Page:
How not to make a public apology

April 1, 2014

In honor of April Fools' Day, we recall some of the less-than-successful public apologies made by celebrities and other public figures. Believe it or not, these apologies weren't meant as an April Fools' joke – and their impact on the reputations of the individuals involved was anything but funny.

Elton John was right. Sorry seems to be the hardest word.

With celebrity scandals erupting on an almost daily basis, you’d think that actors, politicians and other public figures would eventually become adept at delivering public apologies. More often than not, however, at the first hint of a scandal celebrities immediately adopt one of the following apology personas:

Reputation Ink Inksights How not to make a public apology Paula Deen#1. The Victim:

When celebrity chef Paula Deen was accused of making racist comments, her “apology” focused more on how the scandal had affected her instead of those who might have been offended by her remarks.

“The pain has been tremendous that I have caused to myself – and to others,” Deen said in an apparently homemade video. She later told Today’s Matt Lauer, “There’s been some very, very hurtful lies said about me….”

A public apology is no time for a self-pity party.

#2. The Blamer:
When embattled Toronto Mayor Rob Ford implied that a local reporter was a pedophile, he blamed the media for misinterpreting his statements. The Bachelor’s Juan Pablo Galavis told a reporter he would be opposed to having an openly gay or bisexual person on the show – then blamed the comment on his suddenly shaky command of the English language. It’s an all-too-common – and ineffective – apology strategy: “I’m sorry...but you misunderstood me.” “I’m sorry...but it’s not really my fault.”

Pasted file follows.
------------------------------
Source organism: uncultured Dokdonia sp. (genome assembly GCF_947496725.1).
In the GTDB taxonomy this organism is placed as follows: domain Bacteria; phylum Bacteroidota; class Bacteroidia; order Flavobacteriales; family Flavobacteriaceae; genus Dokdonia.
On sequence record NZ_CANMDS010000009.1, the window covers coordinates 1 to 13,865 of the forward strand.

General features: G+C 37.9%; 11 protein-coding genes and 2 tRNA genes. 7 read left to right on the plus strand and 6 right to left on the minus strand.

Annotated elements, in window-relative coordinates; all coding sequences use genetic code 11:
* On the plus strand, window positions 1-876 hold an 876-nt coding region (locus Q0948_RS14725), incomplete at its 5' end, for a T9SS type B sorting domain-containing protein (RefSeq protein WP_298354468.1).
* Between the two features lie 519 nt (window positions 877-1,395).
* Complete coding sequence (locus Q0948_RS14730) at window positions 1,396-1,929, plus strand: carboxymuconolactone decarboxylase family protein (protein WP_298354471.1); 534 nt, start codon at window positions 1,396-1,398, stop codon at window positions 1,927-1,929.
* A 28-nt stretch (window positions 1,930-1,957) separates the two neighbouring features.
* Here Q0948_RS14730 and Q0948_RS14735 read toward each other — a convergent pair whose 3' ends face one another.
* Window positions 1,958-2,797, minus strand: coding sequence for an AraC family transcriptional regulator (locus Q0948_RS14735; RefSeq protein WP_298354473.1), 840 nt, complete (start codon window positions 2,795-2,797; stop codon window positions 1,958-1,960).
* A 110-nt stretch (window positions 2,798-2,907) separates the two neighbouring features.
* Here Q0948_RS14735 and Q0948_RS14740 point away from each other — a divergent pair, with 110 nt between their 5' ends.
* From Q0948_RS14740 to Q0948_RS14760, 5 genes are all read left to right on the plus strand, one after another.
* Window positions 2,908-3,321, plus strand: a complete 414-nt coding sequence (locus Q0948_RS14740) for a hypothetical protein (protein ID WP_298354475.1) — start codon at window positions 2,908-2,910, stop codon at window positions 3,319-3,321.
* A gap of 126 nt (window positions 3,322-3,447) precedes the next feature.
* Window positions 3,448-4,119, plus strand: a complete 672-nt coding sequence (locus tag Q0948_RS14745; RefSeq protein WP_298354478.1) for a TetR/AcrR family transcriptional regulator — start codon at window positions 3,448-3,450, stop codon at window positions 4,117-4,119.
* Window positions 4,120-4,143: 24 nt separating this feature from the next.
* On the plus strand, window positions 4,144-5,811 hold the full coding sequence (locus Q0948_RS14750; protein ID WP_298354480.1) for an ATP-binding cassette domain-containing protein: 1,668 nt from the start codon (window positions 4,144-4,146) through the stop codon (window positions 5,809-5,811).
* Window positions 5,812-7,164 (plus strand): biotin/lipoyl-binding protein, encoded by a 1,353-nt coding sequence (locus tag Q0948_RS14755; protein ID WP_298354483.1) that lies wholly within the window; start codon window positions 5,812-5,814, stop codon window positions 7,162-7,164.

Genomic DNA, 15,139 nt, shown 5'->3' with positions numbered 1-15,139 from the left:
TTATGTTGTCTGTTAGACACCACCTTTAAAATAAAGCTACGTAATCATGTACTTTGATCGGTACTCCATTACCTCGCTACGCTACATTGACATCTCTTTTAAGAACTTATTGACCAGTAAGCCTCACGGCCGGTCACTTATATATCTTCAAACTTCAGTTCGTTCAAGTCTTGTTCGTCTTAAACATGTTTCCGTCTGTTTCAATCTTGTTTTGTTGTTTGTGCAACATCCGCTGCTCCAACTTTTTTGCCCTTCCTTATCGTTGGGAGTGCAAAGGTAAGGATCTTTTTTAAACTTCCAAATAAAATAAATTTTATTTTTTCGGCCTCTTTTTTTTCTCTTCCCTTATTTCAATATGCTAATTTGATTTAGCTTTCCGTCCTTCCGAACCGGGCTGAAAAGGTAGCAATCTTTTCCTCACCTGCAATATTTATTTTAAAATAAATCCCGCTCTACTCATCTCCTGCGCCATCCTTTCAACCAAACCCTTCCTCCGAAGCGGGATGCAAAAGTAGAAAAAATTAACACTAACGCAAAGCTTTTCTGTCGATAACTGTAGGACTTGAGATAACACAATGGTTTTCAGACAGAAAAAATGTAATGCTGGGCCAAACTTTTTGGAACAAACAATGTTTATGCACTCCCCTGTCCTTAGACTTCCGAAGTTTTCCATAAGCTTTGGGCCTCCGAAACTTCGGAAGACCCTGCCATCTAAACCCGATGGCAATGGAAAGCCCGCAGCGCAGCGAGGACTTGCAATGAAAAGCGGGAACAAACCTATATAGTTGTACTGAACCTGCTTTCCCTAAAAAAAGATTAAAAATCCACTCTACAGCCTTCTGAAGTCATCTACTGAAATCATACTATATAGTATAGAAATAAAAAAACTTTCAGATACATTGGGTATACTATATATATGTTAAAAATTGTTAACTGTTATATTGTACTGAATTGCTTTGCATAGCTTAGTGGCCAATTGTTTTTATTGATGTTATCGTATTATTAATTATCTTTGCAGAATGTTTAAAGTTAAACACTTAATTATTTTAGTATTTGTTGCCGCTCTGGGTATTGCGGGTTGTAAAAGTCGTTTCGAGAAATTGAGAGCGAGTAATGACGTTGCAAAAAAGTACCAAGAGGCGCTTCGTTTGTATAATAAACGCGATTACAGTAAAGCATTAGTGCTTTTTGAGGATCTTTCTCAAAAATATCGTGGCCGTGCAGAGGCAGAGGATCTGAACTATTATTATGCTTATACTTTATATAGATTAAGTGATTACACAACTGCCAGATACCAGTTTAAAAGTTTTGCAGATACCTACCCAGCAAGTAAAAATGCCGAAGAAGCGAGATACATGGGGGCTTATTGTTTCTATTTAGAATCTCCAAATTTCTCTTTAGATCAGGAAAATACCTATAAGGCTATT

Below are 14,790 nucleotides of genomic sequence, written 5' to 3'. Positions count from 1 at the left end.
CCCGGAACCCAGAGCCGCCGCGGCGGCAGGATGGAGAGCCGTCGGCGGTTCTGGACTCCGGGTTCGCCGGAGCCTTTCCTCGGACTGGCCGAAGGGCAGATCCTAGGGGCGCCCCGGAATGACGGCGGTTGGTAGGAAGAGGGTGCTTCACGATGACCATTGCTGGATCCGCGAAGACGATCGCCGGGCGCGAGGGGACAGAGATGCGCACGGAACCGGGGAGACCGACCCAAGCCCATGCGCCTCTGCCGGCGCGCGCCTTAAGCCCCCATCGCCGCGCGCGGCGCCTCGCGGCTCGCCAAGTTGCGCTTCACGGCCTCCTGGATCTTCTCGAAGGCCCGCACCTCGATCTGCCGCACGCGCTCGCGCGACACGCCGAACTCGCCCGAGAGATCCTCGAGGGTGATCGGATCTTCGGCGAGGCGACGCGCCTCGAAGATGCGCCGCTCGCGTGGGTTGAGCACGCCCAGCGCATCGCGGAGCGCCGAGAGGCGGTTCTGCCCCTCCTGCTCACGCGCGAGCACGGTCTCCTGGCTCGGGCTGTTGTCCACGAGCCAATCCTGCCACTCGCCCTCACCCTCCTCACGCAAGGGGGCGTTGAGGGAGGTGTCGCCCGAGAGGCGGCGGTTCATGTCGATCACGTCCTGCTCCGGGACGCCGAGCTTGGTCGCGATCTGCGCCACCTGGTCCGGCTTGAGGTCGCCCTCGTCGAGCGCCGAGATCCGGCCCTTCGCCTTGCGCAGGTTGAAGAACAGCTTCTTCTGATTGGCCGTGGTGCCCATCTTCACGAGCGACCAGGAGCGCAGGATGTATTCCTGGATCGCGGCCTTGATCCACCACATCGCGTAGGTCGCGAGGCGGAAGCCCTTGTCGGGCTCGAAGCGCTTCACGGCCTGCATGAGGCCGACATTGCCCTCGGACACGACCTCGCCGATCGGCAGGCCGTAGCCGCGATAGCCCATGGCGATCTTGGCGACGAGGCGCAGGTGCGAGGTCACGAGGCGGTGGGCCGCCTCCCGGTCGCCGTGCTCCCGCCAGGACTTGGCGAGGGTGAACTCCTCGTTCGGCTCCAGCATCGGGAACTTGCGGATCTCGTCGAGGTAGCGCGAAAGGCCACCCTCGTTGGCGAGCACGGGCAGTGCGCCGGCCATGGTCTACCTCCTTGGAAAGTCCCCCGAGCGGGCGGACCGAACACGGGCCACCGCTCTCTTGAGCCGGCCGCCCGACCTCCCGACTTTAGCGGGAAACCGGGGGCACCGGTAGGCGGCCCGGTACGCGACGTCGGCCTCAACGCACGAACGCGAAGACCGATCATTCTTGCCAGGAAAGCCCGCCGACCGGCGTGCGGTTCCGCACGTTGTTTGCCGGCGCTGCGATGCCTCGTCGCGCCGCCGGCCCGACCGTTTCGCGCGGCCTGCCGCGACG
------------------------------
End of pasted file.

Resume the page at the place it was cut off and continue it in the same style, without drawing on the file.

Rule of thumb: If your apology includes the word “but,” it’s not an apology. It’s an excuse.

#3. The Defier

Don’t ask this guy to say he’s sorry, because he’s not. That was the attitude U.S. Rep. Michael Grimm (R-NY) initially adopted, anyway, after being caught on a live microphone after the State of the Union address threatening to throw a reporter over a balcony. (Quick tip: The microphone is always live; act and speak accordingly.) Grimm’s initial statement on the matter borrowed heavily from both the Blamer’s and the Victim’s playbooks: Noting that he had done the reporter “a favor” by even doing the interview, Grimm said he was the victim of a media “cheap shot.” He later...apologized.

#4. The Denier:

“I did not have sexual relations with that woman...Miss Lewinsky.”

’Nuff said.

To learn more about how to avoid these and other common PR pitfalls, contact me at jennifer@rep-ink.com.

Up next: the 5 As of an effective public apology.









 
 
 

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